Two Aetas charged under Anti-Terrorism Act blocked from joining petitions

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Metro Manila (CNN Philippines, February 9) — The Supreme Court on Tuesday junked the petition of two Aetas to intervene in the legal challenge against the Anti-Terrorism Act.

Chief Justice Diosdado Peralta said the high court "unanimously denied" the petition of Japer Gurung and Junior Ramos, who are the first publicly known individuals to be charged under the anti-terrorism law.

Peralta made this announcement during the second day of the oral arguments on the controversial law after Solicitor General Jose Calida said the Aetas were withdrawing their petition. Calida said the National Commission on Indigenous Peoples and the Public Attorney's Office are now the new counsel for the Aetas, who were previously represented by the National Union of Peoples' Lawyers.

Calida said Gurung and Ramos were forced to sign the petition against the Anti-Terrorism Act, citing video clips and affidavits he submitted to the Supreme Court.

"Aming inuurong ang petition for intervention na aming napirmahan sa kadahilanang hindi bukal sa aming puso at kapasyahan ang pagpirma," Calida quoted the documents.

[Translation: We are withdrawing the petition for intervention that we signed because we did not sign it out of our own will.]

Calida's manifestation was cut short after Peralta said the Aetas' petition was junked anyway, prompting the resumption of interpellation on petitions seeking to junk the Anti-Terrorism Act. Peralta, however, did not elaborate why the Aetas' petition was dismissed.

In a statement, the NUPL said Gurung and Ramos, who both could not read or write, willingly affixed their thumbmarks to the documents "after the Anti-Terrorism Act, the pending petitions before the Supreme Court, and the final draft Petition in Intervention were discussed to them patiently."

"In fact, it was a long and tedious process that is why the Petition-in-Intervention was only filed in the morning of the Oral arguments on February 2, 2021," the NUPL said. It added that a representative from the notary public also asked them if the document was explained to them before notarizing it.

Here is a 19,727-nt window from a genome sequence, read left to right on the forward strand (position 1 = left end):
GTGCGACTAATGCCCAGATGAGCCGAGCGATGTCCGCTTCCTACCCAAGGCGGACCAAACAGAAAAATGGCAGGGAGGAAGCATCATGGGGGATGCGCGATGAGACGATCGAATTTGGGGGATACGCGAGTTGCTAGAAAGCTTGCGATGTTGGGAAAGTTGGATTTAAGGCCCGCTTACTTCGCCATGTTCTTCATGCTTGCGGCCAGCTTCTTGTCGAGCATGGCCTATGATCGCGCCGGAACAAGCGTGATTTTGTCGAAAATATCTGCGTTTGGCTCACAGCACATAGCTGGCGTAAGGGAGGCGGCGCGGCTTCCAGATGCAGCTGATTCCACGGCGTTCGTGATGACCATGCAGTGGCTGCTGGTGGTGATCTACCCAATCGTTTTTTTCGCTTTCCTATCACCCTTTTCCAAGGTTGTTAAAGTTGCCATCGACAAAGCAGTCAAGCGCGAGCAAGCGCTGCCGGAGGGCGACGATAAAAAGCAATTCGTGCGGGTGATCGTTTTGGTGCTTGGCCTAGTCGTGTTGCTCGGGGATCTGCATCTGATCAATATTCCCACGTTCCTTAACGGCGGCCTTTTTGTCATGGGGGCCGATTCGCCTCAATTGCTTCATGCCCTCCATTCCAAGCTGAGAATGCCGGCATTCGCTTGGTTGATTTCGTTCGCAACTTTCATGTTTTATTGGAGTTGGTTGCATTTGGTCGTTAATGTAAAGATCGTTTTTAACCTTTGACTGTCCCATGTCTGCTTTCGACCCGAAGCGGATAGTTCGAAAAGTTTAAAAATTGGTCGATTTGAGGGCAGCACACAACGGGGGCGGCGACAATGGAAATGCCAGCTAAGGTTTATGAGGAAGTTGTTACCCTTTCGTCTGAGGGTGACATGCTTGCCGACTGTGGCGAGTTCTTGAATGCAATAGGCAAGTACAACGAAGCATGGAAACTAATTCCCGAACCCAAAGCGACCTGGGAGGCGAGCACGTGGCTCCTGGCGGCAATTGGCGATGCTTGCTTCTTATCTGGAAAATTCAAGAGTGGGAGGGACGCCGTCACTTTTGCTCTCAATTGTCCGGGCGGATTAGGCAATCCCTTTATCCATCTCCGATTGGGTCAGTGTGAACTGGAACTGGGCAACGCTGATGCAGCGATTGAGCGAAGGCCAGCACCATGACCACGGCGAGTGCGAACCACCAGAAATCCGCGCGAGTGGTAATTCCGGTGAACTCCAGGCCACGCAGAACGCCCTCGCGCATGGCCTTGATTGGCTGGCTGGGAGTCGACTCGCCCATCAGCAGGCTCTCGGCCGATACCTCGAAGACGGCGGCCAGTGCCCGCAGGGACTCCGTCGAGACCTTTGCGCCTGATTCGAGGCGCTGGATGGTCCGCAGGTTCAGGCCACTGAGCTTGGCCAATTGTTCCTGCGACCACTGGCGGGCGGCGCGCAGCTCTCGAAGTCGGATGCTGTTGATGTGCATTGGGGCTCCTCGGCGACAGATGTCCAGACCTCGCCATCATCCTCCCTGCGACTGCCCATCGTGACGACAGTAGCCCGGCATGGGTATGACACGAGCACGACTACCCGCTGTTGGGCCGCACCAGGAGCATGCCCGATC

The lawyers' group also scored the NCIP and PAO for not disclosing their "intercession."

It said it will wait for a copy of the Supreme Court resolution denying the Aetas' petition so NUPL lawyers could address it, along with the government's allegations.

During last week's oral arguments, Associate Justice Marvic Leonen said the petition could be the "actual case" that would warrant the high court to take action on the Anti-Terrorism Act.

It became even more controversial after Lt. Gen. Antonio Parlade, chief of the Southern Luzon Command and spokesperson of the National Task Force to End Local Communist Armed Conflict, attacked on social media one of the justice beat reporters who wrote about the Aetas' petition. He warned Inquirer.net's Tetch Torres-Tupas could be held liable under the law for "aiding the terrorists by spreading lies." Groups pushed back against Parlade's threat, which the military vowed to investigate.

Thirty-seven sets of petitions are urging the Supreme Court to declare the law unconstitutional, arguing mainly that its provisions are vague and overly broad, violating the Bill of Rights.

READ: Anti-terror law oral arguments: Gov’t critics not silenced but there’s ‘pause, hesitation’

The oral arguments will resume on February 16, when Calida and other government lawyers are expected to defend the Anti-Terrorism Act.

The Chief Justice, meanwhile, reminded parties they should refrain from discussing the case in public pending the resolution of the petitions. "Please refrain. We do not like that we'll use our coercive power in disciplining lawyers."